With Monero having excellently maintained its reliability when it comes to private transactions, it is no wonder that it ranks amongst the top cryptocurrencies today, along with Bitcoin, Ethereum and Litecoin. But in the case of hard forks, how are such currencies affected? Earlier on, we saw Litecoin Cash (LCC) and even before that, Bitcoin Cash (BCH). However, one key difference between those two is each coin’s direct connection to its ancestor; Litecoin Cash (LCC) did not receive any official approval of the Litecoin community and therefore, it immediately rose suspicions. In a way, the same applies to MoneroV. According to Monero’s official statement:
“It is important to realize that the security of the Monero network and your own Monero is dependent on the security of your Monero keys. Your Monero keys are MONERO keys. Do NOT use them for any other purpose, including claiming coins from a Monero fork. Using your keys to spend the same outputs twice on different forked blockchains will damage your privacy, and others’, as both spends, will bear the same key image, but different rings, with only your spent output in common (this does not impact stealth addresses nor confidential transactions, just ring signatures). Moreover, by using such a “same keys” fork, the security of your Monero private keys now depends on those third parties.”
For Monero’s die-hard fans, MoneroV, despite its additional features, will most likely not provide for a direct replacement. An advanced privacy coin with extra add-ons, more governance, less spam and botnet mining, MoneroV has a limited supply of coins while Monero’s coin supply is infinite. That sounds interesting, but it would be even better and more trustworthy if it was supported by Monero’s official team as well; something that in this case, isn’t happening.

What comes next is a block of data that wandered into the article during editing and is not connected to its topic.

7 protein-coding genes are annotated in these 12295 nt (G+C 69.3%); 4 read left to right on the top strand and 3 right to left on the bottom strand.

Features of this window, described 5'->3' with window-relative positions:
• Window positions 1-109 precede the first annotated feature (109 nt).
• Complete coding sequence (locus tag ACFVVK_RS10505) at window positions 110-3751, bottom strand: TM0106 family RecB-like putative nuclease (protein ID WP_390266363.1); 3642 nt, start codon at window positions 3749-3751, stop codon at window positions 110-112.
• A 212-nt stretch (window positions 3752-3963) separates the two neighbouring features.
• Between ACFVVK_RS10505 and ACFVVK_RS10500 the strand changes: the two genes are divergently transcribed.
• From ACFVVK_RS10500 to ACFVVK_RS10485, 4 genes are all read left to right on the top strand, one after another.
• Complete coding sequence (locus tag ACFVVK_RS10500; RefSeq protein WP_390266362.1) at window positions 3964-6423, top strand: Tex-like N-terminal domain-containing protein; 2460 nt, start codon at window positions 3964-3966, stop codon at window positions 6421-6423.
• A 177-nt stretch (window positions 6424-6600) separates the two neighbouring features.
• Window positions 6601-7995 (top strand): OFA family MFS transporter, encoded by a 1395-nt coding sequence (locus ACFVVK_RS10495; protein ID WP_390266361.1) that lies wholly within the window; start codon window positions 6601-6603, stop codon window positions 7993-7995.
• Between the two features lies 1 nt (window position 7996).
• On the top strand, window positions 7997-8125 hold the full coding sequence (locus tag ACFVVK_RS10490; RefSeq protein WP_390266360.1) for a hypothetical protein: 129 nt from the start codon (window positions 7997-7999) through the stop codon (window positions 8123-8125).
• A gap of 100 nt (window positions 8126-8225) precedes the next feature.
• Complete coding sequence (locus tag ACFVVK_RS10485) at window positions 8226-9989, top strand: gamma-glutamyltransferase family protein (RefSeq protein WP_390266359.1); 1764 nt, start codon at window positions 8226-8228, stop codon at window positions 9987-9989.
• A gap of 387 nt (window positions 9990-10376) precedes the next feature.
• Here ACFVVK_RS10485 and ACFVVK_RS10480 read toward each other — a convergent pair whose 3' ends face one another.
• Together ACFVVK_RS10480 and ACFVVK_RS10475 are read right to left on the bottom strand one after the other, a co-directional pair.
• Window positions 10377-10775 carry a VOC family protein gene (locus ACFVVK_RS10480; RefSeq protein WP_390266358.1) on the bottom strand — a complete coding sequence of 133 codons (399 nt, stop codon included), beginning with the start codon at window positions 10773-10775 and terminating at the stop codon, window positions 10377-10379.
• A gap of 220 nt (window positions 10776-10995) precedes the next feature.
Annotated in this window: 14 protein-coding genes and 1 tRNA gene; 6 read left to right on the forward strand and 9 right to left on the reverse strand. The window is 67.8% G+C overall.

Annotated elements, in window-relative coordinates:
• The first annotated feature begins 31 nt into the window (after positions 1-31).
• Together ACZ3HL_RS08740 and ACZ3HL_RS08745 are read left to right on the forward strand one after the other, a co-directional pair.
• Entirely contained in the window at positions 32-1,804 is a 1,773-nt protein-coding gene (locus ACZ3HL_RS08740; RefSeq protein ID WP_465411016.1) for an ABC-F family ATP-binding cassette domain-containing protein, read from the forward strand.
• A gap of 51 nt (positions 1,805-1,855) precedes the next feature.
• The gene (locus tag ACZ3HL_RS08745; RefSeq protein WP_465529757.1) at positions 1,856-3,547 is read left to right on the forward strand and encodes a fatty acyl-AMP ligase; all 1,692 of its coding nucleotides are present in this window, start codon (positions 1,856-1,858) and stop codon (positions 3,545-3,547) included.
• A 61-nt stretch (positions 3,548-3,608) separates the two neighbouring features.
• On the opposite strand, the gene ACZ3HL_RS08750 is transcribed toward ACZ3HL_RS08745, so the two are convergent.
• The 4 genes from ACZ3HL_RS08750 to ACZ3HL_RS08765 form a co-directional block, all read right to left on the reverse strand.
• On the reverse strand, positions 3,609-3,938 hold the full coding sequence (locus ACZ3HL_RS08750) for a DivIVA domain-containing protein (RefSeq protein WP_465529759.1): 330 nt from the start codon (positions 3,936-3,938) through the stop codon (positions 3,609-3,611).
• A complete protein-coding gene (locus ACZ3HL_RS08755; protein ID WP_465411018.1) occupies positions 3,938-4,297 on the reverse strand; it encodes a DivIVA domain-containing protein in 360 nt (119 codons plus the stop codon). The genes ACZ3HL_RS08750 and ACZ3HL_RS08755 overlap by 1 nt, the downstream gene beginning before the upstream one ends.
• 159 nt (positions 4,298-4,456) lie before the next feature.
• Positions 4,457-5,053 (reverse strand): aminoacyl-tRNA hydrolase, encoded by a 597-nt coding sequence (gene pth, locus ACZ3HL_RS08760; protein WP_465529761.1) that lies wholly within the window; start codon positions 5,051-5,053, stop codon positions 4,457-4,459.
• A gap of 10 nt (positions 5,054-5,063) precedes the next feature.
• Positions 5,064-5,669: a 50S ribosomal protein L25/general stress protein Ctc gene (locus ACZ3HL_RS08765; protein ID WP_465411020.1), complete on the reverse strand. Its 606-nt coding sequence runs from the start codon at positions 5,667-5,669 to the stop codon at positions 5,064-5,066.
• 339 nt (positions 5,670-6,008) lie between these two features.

In depth, MoneroV states:
“Bitcoin’s 21 million maximum coin supply was introduced specifically to avoid having a body that controls the money supply, completely restricting future inflation and devaluation of Bitcoin coins.Based on this merit alone, Monero would never be able to compete with Bitcoin as the world’s best digital currency, since the idea of infinite coin supply is the incorrect intuition. MoneroV adheres to core Austrian school of economics principles and caps the total amount of XMV coins that can be created to 256 million. The initial coin amount in circulation at the time of the hard fork would be 10 times the amount of XMR coins ( ~158 Million). XMR holders prior to the hard fork will receive 10 times the amount of XMV coins.”
There’s still a lot to be improved since MoneroV’s claims on devaluation still leave a lot to be desired. Devaluation cannot only happen due to a coin’s maximum supply; on the contrary, there are many factors to consider, most of which cannot be predicted in the short term. But apart from that, there’s been a rumor about censorship on its respective communities. And such a thing can never lead to great results.
In general, as with Litecoin’s hard fork earlier on, MoneroV is not officially approved and therefore, not to be trusted. Its features may as well prove to be beneficial, contributing to Monero’s network, but still, there is no official affiliation with Monero. Things do tend to get complicated after a hard fork, but in most cases, it’s just another attack on the initial coin.